First, in case you’ve been under a rock, the background: Facebook notifications will cease to exist in their previous form, starting this week. According to Mashable, developers of games and other Facebook apps will now be required to either send email updates to users (assuming they’ve agreed to receive them), or hope that users will read about their updates via fan pages and new feeds.

An additional counter feature will also be relied on, which displays the number of app related notices you have next to the application’s name in your left menu navigation on the Facebook homepage (for those applications you have bookmarked). However this is as close to universal notifications as the updated system comes, making those who were tired of logging in to see a big 20+ digit in the corner of their screens very happy campers indeed.

One of the most popular new features is an email alert system. Facebook games are rewarding players who register with all kinds of exclusive in-game items, like new recipes, shells and armor. Continue reading Facebook Nixes App Notifications, Social Games Get Email Alert Incentives

Virtual Goods and The New Digital Retail Revolution

Earlier this week, New York City’s Jacob K. Javits Center played host to a convergence of two trade shows, as both the 107th American International Toy Fair and Engage! Expo welcomed a diverse group of exhibitors and speakers.  For certain attendees, the pairing of Toy Fair with the Engage! Expo, a conference that focused primarily on virtual goods, might have at first seemed somewhat out-of-place.  Beyond the giant stuffed animals, puzzle games, and highly popular robotic hamsters that populated much of Toy Fair, Engage! showcased  leading entrepreneurs in the new digital retail phenomenon – the virtual goods industry.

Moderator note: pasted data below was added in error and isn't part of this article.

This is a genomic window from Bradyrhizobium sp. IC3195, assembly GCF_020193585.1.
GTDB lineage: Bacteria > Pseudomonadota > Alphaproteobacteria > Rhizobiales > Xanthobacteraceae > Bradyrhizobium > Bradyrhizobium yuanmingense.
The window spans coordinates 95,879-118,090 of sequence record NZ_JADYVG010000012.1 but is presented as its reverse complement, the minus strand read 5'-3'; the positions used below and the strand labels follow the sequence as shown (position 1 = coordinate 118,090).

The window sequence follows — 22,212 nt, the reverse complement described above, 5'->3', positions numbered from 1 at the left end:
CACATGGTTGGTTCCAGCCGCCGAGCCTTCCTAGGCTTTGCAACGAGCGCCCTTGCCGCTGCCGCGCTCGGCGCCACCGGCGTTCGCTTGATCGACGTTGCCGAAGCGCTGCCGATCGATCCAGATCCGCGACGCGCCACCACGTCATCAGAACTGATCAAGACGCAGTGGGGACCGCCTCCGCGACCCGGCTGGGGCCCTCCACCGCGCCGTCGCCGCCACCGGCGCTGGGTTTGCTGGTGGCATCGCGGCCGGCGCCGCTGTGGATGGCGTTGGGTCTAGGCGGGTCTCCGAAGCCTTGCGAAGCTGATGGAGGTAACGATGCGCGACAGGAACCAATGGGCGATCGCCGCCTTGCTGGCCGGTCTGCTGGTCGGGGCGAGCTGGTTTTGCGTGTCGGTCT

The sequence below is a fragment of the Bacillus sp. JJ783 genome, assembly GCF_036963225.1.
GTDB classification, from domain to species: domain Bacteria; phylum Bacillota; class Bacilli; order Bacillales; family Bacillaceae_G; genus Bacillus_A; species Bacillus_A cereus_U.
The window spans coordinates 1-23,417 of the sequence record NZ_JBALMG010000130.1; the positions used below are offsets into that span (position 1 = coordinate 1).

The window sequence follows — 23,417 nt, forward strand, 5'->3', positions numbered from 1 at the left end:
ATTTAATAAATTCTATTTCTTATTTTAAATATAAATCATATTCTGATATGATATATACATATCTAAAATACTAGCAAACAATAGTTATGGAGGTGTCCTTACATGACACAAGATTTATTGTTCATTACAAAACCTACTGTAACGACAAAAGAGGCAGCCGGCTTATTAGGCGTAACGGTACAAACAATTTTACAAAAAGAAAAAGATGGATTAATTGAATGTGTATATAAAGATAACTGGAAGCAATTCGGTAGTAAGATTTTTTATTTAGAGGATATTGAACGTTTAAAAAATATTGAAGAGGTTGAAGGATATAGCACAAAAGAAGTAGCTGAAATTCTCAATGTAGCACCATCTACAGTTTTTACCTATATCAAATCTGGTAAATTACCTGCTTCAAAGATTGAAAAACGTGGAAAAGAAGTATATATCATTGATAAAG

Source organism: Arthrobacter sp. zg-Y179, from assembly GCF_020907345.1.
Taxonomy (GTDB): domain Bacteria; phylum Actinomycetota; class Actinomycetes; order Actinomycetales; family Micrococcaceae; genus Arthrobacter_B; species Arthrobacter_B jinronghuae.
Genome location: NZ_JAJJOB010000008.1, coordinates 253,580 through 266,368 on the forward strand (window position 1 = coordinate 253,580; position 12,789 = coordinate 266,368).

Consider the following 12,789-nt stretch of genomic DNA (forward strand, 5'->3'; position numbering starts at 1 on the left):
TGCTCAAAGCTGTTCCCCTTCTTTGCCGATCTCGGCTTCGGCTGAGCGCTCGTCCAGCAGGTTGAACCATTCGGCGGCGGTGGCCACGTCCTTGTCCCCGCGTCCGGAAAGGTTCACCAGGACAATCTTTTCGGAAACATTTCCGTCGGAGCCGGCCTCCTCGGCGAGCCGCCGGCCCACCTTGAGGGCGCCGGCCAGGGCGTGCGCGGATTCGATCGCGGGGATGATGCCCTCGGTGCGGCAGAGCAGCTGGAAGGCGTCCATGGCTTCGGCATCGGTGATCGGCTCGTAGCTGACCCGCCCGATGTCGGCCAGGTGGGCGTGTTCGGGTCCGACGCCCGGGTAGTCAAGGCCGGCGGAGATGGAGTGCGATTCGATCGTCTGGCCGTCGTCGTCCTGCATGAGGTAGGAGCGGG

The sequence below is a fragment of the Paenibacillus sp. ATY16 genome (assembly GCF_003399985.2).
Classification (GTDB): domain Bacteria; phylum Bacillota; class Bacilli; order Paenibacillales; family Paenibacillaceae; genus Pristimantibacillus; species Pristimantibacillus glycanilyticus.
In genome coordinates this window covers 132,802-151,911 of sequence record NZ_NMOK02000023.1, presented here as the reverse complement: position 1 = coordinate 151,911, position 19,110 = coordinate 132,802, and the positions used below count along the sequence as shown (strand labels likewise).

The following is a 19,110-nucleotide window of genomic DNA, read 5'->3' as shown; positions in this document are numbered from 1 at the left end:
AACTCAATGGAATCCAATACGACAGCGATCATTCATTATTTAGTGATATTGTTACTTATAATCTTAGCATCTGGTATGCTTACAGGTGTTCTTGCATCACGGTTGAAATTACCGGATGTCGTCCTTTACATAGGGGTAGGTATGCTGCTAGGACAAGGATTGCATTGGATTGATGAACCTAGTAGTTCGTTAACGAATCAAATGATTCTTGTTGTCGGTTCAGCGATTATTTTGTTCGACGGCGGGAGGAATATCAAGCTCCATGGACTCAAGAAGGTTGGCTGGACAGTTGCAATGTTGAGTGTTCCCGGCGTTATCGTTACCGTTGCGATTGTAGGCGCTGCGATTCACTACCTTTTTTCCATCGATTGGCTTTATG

As reported by Inside Network and covered here on TriplePointPR.com, this year, the virtual goods industry is projected to drive $1.6 billion in revenue in the U.S. alone.  While the ability to purchase virtual goods has existed in online communities for quite some time now, the phenomenon that is social gaming hasushered in a brand new audience for microtransaction purchases – the general consumer.

While traditional retailers and toymakers struggle to survive the stormy and rather unpredictable economic recession, the virtual goods industry is booming.  Selling non-physical items, the providers of virtual goods have seen just as much (and presumably more) success than long time brands and veterans of the physical toy industry present at the Javits Center this week.  The reason for such success is simple – the provider of the virtual good, which can be looked upon as a modern toy manufacturer, is smarter and armed with more consumer information than the producer of the antiquated physical retail toy.

Continue reading Virtual Goods and The New Digital Retail Revolution

Facebook and the Fate of Social Gaming in 2010